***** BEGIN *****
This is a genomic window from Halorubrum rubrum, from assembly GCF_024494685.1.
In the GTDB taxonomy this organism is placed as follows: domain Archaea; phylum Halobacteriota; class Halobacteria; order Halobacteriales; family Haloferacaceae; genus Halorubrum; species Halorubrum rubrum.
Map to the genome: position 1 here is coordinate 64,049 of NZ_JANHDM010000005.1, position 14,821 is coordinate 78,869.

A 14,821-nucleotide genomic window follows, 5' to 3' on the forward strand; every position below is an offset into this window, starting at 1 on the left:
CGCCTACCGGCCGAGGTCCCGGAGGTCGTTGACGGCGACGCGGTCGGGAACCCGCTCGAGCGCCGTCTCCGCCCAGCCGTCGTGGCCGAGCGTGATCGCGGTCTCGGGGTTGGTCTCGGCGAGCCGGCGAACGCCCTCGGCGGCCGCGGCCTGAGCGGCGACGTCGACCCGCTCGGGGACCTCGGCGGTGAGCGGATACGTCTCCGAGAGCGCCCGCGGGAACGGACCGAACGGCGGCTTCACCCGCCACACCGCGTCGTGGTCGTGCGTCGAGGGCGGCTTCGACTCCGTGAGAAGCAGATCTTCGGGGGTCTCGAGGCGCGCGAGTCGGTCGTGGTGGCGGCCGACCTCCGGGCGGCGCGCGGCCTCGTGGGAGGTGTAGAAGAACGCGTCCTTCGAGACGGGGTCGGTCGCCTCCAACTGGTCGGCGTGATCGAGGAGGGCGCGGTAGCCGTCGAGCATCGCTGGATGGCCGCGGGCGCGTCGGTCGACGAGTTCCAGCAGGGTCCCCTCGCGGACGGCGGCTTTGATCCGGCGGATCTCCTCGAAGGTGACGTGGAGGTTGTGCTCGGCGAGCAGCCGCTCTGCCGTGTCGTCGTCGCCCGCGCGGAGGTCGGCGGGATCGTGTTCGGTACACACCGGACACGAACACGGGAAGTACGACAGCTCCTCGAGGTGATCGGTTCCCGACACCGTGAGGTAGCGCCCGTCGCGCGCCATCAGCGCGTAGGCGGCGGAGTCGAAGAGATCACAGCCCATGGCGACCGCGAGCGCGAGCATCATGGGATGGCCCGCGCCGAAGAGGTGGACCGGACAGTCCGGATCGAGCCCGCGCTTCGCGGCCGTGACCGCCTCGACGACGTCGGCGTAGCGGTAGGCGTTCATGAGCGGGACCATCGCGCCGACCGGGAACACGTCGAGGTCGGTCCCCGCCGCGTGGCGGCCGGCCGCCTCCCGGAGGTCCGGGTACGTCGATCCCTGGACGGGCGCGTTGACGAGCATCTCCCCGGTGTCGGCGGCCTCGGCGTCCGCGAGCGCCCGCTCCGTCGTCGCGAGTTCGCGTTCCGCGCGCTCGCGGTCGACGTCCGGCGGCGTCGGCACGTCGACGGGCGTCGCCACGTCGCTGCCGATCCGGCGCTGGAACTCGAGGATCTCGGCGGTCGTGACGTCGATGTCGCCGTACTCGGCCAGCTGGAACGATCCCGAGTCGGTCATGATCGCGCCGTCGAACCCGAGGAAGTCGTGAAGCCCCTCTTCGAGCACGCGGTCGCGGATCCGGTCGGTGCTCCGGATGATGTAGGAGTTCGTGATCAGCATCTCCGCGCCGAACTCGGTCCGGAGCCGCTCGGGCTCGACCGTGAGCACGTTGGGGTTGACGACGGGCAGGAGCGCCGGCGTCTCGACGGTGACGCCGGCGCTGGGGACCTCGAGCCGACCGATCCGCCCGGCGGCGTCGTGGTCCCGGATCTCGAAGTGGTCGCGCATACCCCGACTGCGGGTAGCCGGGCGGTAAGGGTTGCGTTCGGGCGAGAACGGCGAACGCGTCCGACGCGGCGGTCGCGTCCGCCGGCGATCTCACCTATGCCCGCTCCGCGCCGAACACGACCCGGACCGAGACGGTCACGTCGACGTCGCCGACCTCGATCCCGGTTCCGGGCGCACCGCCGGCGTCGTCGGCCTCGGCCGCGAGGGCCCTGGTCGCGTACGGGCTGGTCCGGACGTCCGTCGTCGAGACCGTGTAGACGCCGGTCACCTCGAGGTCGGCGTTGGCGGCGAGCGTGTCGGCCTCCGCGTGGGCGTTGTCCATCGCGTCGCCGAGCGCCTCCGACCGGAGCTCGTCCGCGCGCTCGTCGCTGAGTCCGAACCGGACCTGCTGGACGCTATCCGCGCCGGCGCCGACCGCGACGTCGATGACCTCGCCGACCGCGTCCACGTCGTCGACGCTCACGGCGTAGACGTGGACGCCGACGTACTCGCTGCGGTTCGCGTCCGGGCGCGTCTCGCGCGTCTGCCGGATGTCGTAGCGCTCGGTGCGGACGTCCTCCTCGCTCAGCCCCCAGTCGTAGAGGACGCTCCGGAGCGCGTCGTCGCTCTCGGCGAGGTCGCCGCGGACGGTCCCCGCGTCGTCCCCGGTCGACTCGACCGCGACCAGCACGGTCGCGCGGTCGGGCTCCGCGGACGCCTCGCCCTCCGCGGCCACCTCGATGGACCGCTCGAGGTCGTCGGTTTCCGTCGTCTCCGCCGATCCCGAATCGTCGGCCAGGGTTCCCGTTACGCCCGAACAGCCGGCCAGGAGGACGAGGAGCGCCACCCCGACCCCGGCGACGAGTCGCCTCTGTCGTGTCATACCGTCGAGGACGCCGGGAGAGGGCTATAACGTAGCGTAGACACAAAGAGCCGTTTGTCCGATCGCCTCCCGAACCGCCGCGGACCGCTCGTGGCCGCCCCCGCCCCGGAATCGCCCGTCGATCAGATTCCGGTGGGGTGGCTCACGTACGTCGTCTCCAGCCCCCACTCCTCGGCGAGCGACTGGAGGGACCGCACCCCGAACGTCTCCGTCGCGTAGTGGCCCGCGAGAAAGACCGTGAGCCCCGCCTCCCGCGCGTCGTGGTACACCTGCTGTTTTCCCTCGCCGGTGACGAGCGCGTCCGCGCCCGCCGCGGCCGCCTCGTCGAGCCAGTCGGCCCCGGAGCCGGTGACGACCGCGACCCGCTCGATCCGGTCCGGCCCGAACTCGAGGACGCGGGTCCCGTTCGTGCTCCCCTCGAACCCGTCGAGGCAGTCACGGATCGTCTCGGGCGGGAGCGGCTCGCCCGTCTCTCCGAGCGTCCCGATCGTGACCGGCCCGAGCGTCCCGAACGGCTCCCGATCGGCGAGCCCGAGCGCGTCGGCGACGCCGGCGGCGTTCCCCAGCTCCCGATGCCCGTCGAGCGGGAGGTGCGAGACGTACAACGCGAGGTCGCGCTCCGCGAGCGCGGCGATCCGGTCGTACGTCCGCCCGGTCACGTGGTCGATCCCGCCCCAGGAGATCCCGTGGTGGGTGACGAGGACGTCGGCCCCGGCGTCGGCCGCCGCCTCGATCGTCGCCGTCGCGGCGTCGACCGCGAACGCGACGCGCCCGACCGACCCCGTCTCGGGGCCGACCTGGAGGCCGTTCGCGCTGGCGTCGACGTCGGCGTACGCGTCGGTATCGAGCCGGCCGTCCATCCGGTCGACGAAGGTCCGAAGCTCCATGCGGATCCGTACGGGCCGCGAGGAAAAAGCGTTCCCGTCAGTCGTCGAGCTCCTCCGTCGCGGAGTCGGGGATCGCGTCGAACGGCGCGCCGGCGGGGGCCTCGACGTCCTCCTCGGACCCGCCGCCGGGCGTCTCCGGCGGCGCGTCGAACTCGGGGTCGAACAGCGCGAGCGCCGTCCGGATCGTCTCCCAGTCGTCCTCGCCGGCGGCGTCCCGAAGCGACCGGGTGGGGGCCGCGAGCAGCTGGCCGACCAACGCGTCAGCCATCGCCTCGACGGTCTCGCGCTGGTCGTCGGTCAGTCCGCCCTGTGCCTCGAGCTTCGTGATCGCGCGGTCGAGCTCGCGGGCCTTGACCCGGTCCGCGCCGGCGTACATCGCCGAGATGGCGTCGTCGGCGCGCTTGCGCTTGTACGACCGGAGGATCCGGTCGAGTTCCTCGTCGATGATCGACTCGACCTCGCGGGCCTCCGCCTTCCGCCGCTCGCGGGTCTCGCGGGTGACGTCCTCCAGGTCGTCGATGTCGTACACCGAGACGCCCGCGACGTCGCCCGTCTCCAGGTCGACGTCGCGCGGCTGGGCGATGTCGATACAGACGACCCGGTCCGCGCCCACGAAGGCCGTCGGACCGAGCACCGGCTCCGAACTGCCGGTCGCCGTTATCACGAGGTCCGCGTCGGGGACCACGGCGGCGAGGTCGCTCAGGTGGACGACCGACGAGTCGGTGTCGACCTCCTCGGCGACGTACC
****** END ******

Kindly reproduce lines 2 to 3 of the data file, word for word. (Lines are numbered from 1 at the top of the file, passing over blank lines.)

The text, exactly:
In the GTDB taxonomy this organism is placed as follows: domain Archaea; phylum Halobacteriota; class Halobacteria; order Halobacteriales; family Haloferacaceae; genus Halorubrum; species Halorubrum rubrum.
Map to the genome: position 1 here is coordinate 64,049 of NZ_JANHDM010000005.1, position 14,821 is coordinate 78,869.